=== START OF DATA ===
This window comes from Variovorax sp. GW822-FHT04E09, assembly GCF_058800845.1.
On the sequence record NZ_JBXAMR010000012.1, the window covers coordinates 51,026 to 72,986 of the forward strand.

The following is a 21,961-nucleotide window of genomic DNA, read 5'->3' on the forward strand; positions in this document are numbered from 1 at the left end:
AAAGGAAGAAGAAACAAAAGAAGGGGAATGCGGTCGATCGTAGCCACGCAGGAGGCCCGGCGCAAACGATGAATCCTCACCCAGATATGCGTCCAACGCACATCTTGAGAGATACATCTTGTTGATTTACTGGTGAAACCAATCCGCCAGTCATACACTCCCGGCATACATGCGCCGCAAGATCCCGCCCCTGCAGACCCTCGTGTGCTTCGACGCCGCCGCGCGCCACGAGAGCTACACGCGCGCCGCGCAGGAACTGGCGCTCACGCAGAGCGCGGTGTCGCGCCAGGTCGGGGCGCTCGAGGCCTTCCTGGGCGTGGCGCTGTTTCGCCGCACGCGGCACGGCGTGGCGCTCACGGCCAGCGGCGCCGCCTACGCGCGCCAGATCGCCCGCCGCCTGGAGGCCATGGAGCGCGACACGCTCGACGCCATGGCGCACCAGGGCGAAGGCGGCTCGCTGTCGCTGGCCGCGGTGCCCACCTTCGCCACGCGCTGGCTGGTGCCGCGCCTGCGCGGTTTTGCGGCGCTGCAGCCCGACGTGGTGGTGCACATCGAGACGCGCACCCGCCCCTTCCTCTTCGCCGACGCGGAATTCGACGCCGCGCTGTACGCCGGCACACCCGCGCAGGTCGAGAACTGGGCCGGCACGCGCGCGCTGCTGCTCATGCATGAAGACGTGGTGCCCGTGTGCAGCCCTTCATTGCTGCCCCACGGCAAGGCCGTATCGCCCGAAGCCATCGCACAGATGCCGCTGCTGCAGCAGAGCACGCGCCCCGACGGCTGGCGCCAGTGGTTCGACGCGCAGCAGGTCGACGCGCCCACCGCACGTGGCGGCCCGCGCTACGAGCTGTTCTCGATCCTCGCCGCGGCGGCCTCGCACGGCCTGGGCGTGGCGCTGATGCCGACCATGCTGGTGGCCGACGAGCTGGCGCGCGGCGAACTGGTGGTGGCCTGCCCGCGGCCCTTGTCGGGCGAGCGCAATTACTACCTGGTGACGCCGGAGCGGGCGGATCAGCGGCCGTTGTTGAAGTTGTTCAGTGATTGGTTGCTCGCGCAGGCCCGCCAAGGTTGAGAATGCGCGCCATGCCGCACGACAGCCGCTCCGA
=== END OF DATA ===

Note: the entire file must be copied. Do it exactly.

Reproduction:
This window comes from Variovorax sp. GW822-FHT04E09, assembly GCF_058800845.1.
On the sequence record NZ_JBXAMR010000012.1, the window covers coordinates 51,026 to 72,986 of the forward strand.

The following is a 21,961-nucleotide window of genomic DNA, read 5'->3' on the forward strand; positions in this document are numbered from 1 at the left end:
AAAGGAAGAAGAAACAAAAGAAGGGGAATGCGGTCGATCGTAGCCACGCAGGAGGCCCGGCGCAAACGATGAATCCTCACCCAGATATGCGTCCAACGCACATCTTGAGAGATACATCTTGTTGATTTACTGGTGAAACCAATCCGCCAGTCATACACTCCCGGCATACATGCGCCGCAAGATCCCGCCCCTGCAGACCCTCGTGTGCTTCGACGCCGCCGCGCGCCACGAGAGCTACACGCGCGCCGCGCAGGAACTGGCGCTCACGCAGAGCGCGGTGTCGCGCCAGGTCGGGGCGCTCGAGGCCTTCCTGGGCGTGGCGCTGTTTCGCCGCACGCGGCACGGCGTGGCGCTCACGGCCAGCGGCGCCGCCTACGCGCGCCAGATCGCCCGCCGCCTGGAGGCCATGGAGCGCGACACGCTCGACGCCATGGCGCACCAGGGCGAAGGCGGCTCGCTGTCGCTGGCCGCGGTGCCCACCTTCGCCACGCGCTGGCTGGTGCCGCGCCTGCGCGGTTTTGCGGCGCTGCAGCCCGACGTGGTGGTGCACATCGAGACGCGCACCCGCCCCTTCCTCTTCGCCGACGCGGAATTCGACGCCGCGCTGTACGCCGGCACACCCGCGCAGGTCGAGAACTGGGCCGGCACGCGCGCGCTGCTGCTCATGCATGAAGACGTGGTGCCCGTGTGCAGCCCTTCATTGCTGCCCCACGGCAAGGCCGTATCGCCCGAAGCCATCGCACAGATGCCGCTGCTGCAGCAGAGCACGCGCCCCGACGGCTGGCGCCAGTGGTTCGACGCGCAGCAGGTCGACGCGCCCACCGCACGTGGCGGCCCGCGCTACGAGCTGTTCTCGATCCTCGCCGCGGCGGCCTCGCACGGCCTGGGCGTGGCGCTGATGCCGACCATGCTGGTGGCCGACGAGCTGGCGCGCGGCGAACTGGTGGTGGCCTGCCCGCGGCCCTTGTCGGGCGAGCGCAATTACTACCTGGTGACGCCGGAGCGGGCGGATCAGCGGCCGTTGTTGAAGTTGTTCAGTGATTGGTTGCTCGCGCAGGCCCGCCAAGGTTGAGAATGCGCGCCATGCCGCACGACAGCCGCTCCGA